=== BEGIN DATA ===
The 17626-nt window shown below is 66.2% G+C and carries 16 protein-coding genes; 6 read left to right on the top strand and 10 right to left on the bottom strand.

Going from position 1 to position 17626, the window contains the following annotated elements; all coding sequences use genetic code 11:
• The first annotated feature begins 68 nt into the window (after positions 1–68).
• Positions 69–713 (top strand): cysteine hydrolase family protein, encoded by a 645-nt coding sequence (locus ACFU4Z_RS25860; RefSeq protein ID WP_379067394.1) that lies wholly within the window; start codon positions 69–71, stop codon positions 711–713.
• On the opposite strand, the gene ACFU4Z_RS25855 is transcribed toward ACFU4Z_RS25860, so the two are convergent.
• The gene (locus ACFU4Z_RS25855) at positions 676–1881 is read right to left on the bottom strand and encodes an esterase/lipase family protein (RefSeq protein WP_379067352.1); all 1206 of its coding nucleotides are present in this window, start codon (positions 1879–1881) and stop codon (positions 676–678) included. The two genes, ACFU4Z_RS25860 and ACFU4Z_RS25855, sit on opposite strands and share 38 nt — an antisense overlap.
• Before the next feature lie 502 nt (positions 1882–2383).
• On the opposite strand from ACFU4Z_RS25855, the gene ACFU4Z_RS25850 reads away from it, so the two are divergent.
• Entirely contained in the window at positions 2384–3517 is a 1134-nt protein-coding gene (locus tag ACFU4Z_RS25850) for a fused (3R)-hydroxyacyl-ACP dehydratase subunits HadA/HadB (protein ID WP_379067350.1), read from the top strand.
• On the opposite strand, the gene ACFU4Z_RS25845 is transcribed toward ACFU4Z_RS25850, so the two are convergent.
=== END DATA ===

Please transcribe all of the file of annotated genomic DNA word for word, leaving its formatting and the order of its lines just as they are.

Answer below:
The 17626-nt window shown below is 66.2% G+C and carries 16 protein-coding genes; 6 read left to right on the top strand and 10 right to left on the bottom strand.

Going from position 1 to position 17626, the window contains the following annotated elements; all coding sequences use genetic code 11:
• The first annotated feature begins 68 nt into the window (after positions 1–68).
• Positions 69–713 (top strand): cysteine hydrolase family protein, encoded by a 645-nt coding sequence (locus ACFU4Z_RS25860; RefSeq protein ID WP_379067394.1) that lies wholly within the window; start codon positions 69–71, stop codon positions 711–713.
• On the opposite strand, the gene ACFU4Z_RS25855 is transcribed toward ACFU4Z_RS25860, so the two are convergent.
• The gene (locus ACFU4Z_RS25855) at positions 676–1881 is read right to left on the bottom strand and encodes an esterase/lipase family protein (RefSeq protein WP_379067352.1); all 1206 of its coding nucleotides are present in this window, start codon (positions 1879–1881) and stop codon (positions 676–678) included. The two genes, ACFU4Z_RS25860 and ACFU4Z_RS25855, sit on opposite strands and share 38 nt — an antisense overlap.
• Before the next feature lie 502 nt (positions 1882–2383).
• On the opposite strand from ACFU4Z_RS25855, the gene ACFU4Z_RS25850 reads away from it, so the two are divergent.
• Entirely contained in the window at positions 2384–3517 is a 1134-nt protein-coding gene (locus tag ACFU4Z_RS25850) for a fused (3R)-hydroxyacyl-ACP dehydratase subunits HadA/HadB (protein ID WP_379067350.1), read from the top strand.
• On the opposite strand, the gene ACFU4Z_RS25845 is transcribed toward ACFU4Z_RS25850, so the two are convergent.